RIP Lois Lane – Thank You

I get “breaking news” clips on my computer and phone. Much of the time I just ignore it but today my Hubby said I should take a look.

It stated that Margot Kidder had died. Now I have long been a fan of her acting, especially opposite Christopher Reeve’s Superman as Lois Lane. They say she died peacefully in her sleep Sunday, May 13, 2018. The actual cause has not been released.

She was known for displaying erratic behavior while working on films and life in general. It is that “behavior” that I grieve. That may sound like an odd statement but it will become clear.

Margot was diagnosed with bipolar disorder around the same time I was and we both had gone undiagnosed in our teens and early twenties. She is ten years older than I am but we both went through mental illness during a time when it really was not “cool”.

It was how Margot handled herself that I admired and respected. After a very public manic high in 1996  where she ended up on the streets, she decided to take matters into her own hands. She moved to a small town in Montana to be far from the Hollywood mayhem and close to her daughter and grandchildren.

In an interview that I read several years ago (can’t remember the publication), Margot Kidder said that she refused to take medication because it either didn’t work or made her feel like a zombie (paraphrased). Instead, she worked on keeping her diet, sleep, and exercise in check and had a network of people in her small town who kept her on track. If she was rambling on or getting anxious they would take her for a walk or get her something to eat, etc.

I understood what she meant about taking medication and also have tried to make those around me aware so they can nudge me if needed. My husband and close friends have been very good at making me accountable and I honestly attribute this to Ms. Kidder’s example.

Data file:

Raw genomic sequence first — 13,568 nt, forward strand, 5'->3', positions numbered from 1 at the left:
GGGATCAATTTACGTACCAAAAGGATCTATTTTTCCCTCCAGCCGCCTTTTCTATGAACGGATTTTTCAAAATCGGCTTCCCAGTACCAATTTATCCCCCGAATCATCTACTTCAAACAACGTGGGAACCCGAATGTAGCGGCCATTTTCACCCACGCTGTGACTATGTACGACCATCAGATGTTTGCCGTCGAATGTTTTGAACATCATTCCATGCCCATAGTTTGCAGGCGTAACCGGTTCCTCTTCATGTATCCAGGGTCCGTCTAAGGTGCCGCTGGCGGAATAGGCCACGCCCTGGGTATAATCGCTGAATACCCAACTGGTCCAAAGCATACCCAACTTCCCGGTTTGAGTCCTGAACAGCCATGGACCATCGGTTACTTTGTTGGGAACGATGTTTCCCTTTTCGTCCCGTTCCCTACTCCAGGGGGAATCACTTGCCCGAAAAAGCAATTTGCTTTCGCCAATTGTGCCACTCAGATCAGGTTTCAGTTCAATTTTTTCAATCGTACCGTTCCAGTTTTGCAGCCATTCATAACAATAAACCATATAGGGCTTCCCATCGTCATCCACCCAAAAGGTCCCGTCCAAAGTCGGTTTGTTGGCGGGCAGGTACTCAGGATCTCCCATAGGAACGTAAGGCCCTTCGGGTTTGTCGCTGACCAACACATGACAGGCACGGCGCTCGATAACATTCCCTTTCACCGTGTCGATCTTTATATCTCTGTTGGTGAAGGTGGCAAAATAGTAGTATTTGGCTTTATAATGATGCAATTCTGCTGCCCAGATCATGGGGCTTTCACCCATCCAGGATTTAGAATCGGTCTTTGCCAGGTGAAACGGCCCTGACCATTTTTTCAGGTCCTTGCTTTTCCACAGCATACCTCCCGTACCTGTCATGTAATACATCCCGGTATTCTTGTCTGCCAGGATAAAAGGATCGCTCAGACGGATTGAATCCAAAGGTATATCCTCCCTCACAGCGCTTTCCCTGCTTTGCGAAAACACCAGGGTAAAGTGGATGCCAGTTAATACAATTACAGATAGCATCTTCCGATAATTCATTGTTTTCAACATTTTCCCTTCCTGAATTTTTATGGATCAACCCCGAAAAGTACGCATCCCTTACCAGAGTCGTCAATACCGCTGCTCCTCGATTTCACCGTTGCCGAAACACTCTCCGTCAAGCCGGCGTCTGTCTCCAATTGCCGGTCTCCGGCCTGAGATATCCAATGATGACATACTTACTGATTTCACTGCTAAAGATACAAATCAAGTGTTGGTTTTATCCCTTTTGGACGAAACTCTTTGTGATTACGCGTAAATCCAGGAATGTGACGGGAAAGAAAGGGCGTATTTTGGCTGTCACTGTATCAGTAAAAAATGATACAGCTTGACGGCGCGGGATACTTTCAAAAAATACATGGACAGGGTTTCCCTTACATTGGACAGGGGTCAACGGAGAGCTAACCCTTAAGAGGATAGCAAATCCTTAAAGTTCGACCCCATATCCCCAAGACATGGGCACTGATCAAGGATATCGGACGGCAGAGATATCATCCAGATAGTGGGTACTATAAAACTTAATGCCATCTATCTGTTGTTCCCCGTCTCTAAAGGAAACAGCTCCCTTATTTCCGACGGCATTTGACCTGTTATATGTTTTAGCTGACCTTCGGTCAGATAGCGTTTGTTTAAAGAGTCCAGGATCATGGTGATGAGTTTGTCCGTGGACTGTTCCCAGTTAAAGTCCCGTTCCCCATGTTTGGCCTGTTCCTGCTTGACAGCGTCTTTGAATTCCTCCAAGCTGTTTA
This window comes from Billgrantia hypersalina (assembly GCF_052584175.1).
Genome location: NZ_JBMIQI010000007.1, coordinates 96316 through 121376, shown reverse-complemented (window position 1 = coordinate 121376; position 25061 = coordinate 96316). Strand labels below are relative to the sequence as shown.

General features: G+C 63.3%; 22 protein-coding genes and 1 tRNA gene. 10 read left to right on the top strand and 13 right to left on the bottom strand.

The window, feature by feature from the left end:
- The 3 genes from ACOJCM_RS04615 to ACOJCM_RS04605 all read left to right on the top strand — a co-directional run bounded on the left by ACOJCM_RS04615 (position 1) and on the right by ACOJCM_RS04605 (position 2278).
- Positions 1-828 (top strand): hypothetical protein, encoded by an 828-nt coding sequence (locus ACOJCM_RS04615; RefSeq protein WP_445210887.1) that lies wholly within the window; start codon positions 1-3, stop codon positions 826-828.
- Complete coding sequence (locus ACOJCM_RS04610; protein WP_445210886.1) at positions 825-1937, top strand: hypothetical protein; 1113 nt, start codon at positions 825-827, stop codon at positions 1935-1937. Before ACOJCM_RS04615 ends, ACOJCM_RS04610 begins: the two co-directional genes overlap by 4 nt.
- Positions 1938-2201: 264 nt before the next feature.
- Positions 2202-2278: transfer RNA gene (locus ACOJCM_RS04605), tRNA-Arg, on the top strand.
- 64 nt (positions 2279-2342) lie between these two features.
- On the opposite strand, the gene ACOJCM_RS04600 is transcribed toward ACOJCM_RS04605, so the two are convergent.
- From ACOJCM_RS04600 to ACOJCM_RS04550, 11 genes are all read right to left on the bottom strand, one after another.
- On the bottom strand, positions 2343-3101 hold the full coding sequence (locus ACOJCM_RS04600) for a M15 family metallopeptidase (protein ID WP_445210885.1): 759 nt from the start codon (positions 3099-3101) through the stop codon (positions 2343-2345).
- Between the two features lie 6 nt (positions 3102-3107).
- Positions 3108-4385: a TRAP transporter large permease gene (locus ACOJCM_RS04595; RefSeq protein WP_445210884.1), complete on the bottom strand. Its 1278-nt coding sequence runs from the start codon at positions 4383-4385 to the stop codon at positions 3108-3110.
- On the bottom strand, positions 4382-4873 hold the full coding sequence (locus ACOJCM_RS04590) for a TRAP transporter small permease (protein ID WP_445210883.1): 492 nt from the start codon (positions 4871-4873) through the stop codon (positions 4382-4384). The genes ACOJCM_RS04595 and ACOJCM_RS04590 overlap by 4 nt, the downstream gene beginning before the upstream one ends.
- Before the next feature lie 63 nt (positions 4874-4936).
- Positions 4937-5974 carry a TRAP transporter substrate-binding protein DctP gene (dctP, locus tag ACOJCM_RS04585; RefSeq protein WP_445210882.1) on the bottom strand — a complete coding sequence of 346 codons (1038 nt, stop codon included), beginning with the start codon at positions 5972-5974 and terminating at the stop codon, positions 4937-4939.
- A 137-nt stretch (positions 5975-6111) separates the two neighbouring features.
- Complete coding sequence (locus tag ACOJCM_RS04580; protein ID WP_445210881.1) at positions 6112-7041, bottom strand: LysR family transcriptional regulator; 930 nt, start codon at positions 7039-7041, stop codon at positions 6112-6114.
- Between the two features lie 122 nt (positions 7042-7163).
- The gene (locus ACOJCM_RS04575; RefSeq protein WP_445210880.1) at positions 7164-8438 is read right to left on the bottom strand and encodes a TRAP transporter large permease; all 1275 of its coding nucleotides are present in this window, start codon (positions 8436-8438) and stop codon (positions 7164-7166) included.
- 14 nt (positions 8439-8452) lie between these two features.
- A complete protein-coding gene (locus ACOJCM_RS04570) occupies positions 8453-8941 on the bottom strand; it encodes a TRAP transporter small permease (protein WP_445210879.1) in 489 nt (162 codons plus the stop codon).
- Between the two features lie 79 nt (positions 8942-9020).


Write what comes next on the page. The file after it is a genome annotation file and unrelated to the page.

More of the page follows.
In my tribute to Patty Duke in March of 2016, I mentioned that she also was a champion of the bipolar cause. Both of these women, though no longer with us, will live on in the hearts of those they advocated for in fighting the stigma surrounding mental illness.

While they both chose private lives in the later years they did not stop working and were active in many causes.

When I said that I grieve her erratic behavior I meant that in the kindest of ways. I understand it because I have been there more times than I want to admit. But it is the illness, not the person and while the person needs to take control, that isn’t always easy. And what works for one person may not work for another. If Margot Kidder had not allowed her behavior to be public and also had not spoken freely about how she coped, I may not be as mentally sound as I am today.

I have not listed a lot of facts like I do in many of my tributes – dates, accomplishments, etc. That is not because they aren’t relevant or important, but because I wanted to show my gratitude. “Margot Kidder, I have loved you and will dearly miss you”.



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